Ricky Stenhouse Jr. wins first career Cup race at Talladega

Ricky Stenhouse Jr. came into this weekend’s GEICO 500 at Talladega Superspeedway without a Monster Energy NASCAR Cup Series victory. He left with some things he’s been searching for since 2011: a trophy, a playoff spot all but assured and a victory in the Cup series.

Photo: Chris Graythen/Getty Images

The Olive Branch, Miss. native had to survive an overtime finish and passed Kyle Busch with two laps remaining to put the No. 17 in P1. Once he was there, he didn’t look back—and #ParkedIt.


It was getting to a point where we were saying “if” and not “when” regarding Ricky Stenhouse Jr. finding victory lane in the Cup Series. But the two-time XFINITY series champion is exactly that—a champion. Couple that with a resurgence of the Roush Fenway Racing organization thus far in 2017, and it was coming back to “when” and not “if.” Three straight top 10 finishes had him knocking on the door. And in his 158th career start, he knocked that door down.

“This is for all the guys at the shop—we’ve been terrible for a long time,” Stenhouse Jr. said after becoming the 11th driver to earn his first career victory at Talladega. “This year, every race, we’re just getting better and better. We knew Talladega was a good race track for us. It’s been a good one in the past. This Fifth Third Ford was so fast today. Qualifying on the pole, got the win. Can’t say enough about the guys. It’s cool to get Jack Roush back in Victory Lane. This is cool. The closest track to my hometown. Man, this is cool.”

Photo: Sean Gardner/Getty Images


The Cat in the Hat, A.K.A. team owner Jack Roush, has had his fair share of success throughout his NASCAR career, which has spanned more than three decades. But the past two years have been among the toughest of his soon-to-be Hall of Fame career.

Roush Fenway Racing was once a five-car powerhouse that put all their cars in the playoffs. Then they downsized to four, then three, and now this season, two. The organization hadn’t visited victory lane in 101 races since Carl Edwards won at Sonoma Raceway back in 2014—until Stenhouse Jr. wheeled the Fifth Third Bank Ford to the winner’s circle on Sunday.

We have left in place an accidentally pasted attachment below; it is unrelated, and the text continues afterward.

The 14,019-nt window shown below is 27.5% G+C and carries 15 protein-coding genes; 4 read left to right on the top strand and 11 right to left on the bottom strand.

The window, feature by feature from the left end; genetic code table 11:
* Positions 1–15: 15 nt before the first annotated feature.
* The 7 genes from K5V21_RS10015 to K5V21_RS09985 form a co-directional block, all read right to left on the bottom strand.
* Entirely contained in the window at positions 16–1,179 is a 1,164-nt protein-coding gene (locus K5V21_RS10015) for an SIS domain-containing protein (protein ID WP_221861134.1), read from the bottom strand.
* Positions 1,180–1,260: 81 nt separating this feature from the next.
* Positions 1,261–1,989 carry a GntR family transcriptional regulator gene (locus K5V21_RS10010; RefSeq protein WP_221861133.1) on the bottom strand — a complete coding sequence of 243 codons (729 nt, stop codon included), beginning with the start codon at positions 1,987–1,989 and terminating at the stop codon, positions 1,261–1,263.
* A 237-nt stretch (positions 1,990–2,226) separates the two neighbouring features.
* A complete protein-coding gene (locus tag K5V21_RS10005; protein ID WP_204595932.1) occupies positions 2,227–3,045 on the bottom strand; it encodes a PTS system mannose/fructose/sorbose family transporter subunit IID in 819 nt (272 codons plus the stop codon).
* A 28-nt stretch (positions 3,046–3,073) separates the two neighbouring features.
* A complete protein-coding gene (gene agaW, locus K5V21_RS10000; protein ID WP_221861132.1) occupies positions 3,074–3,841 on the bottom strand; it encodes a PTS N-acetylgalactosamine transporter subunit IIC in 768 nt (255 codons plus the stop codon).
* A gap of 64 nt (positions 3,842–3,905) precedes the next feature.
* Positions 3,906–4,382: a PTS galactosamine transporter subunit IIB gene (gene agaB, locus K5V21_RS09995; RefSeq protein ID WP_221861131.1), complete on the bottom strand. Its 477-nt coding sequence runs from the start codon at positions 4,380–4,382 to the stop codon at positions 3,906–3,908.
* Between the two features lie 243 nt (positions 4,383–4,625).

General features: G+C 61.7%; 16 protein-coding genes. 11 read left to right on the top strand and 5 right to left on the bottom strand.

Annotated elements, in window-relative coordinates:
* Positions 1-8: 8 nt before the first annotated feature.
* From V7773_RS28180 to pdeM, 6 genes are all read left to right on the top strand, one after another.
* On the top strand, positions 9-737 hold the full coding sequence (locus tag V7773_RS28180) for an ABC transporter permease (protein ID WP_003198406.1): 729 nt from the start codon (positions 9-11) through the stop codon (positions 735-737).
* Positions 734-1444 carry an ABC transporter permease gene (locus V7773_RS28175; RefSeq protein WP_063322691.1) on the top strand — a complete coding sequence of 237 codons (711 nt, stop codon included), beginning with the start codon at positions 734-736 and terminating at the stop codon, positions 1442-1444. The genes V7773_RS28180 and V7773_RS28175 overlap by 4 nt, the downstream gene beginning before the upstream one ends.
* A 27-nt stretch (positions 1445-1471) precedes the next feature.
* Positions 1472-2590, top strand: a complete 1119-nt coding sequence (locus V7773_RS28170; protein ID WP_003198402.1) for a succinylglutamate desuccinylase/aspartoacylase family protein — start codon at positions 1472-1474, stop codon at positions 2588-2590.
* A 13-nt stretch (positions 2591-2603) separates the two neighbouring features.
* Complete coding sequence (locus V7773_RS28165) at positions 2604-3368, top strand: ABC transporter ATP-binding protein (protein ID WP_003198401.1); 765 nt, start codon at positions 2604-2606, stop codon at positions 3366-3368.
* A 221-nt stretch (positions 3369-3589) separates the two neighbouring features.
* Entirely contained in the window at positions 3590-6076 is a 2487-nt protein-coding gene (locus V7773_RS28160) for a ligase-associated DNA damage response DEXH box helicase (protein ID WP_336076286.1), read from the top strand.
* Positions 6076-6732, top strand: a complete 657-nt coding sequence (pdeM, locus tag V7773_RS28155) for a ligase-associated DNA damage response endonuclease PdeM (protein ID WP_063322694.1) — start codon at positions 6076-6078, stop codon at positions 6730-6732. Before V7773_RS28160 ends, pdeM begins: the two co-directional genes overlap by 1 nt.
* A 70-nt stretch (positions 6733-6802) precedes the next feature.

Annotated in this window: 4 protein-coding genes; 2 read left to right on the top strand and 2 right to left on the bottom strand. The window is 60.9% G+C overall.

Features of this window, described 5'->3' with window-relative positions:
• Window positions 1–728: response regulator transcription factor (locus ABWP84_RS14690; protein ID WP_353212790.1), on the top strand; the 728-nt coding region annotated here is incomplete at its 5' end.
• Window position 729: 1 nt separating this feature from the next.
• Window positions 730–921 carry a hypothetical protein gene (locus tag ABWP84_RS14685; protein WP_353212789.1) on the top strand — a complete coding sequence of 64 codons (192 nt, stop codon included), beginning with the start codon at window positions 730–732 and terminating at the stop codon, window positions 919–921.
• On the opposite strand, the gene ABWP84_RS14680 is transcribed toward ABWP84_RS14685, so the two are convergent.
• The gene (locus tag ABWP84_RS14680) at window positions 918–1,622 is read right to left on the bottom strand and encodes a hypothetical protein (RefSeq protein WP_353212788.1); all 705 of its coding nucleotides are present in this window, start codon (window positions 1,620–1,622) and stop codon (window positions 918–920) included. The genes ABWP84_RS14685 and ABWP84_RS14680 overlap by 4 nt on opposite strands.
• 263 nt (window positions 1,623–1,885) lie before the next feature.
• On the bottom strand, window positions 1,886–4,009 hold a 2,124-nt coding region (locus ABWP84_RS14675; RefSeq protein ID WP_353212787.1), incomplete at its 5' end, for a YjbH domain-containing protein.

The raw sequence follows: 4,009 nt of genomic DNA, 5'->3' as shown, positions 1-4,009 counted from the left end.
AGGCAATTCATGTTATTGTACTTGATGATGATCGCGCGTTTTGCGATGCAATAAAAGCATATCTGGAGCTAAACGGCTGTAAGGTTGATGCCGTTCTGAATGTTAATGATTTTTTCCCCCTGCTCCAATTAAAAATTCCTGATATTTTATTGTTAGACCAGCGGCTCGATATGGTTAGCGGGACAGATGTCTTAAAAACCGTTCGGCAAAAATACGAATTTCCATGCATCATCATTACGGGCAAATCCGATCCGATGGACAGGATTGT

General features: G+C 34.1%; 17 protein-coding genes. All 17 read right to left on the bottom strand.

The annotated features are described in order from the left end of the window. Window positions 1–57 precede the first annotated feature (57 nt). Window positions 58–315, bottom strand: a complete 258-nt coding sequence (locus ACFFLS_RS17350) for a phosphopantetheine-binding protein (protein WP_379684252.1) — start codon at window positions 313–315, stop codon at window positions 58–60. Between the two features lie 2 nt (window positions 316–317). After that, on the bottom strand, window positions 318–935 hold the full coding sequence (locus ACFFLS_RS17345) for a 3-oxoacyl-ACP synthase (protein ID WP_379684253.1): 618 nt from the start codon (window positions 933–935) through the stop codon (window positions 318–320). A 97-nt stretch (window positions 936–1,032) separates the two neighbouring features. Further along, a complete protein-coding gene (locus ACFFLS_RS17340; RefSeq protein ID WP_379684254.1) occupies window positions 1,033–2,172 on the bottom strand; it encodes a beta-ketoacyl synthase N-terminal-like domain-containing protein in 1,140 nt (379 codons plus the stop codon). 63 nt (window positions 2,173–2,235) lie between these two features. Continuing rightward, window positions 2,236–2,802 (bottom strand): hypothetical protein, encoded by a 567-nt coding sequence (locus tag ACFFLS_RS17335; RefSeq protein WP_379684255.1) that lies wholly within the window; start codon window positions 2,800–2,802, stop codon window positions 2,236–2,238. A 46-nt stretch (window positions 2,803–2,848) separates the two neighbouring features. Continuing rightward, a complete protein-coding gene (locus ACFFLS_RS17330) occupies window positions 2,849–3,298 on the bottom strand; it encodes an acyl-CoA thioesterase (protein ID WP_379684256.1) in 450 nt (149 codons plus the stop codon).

“Have I been panicked? Of course not,” Roush said in victory lane, via ESPN.com. “I’ve been in NASCAR for 30 years and in racing nearly twice that long. I’ve been in holes before, and I’ve climbed out of all of them. But to say that this most recent challenge has been difficult would certainly be an understatement, just as saying that this win comes with some relief—that would be an understatement, as well.”

Photo: Getty Images


Following the No. 17 across the start/finish line was Jamie McMurray, Kyle Busch, Aric Almirola (failed post-race laser inspection) and Kasey Kahne in positions two through five. Kurt Busch, Brad Keselowski (won stage one), Jimmie Johnson, Paul Menard and David Ragan rounded out the top ten when the checkered flag flew from the 2.66-mile tri-oval.

The No. 18 Skittles Camry of Kyle Busch led a race-high 48 laps on Sunday, but couldn’t hold off the hard-charging Stenhouse Jr. when it was go time as the field came to the white flag.

Some other notable finishers included Denny Hamlin in 11th (won stage two), Kyle Larson in 12th, Clint Bowyer in 14th, Daniel Suarez in 19th and Dale Earnhardt Jr. in 22nd. The No. 88 had a loose wheel with under 15 laps to go which put him in the back of the pack, but never was a real factor in terms of contending for the win on Sunday afternoon. Many more drivers were involved in “The Big One” on lap 169, but we’ll get to that in a little bit.


Ricky Stenhouse Sr. was in attendance to see his son triumph at Talladega, and he wanted to join in on the celebration that he was having with his No. 17 team in victory lane.

So, what did he do? Hop off his parked RV on the backstretch, try to climb the fence to run across the race track, fail, then run through a tunnel and subsequently get stopped by track security, where they questioned him as to why he was going what he was doing … seriously.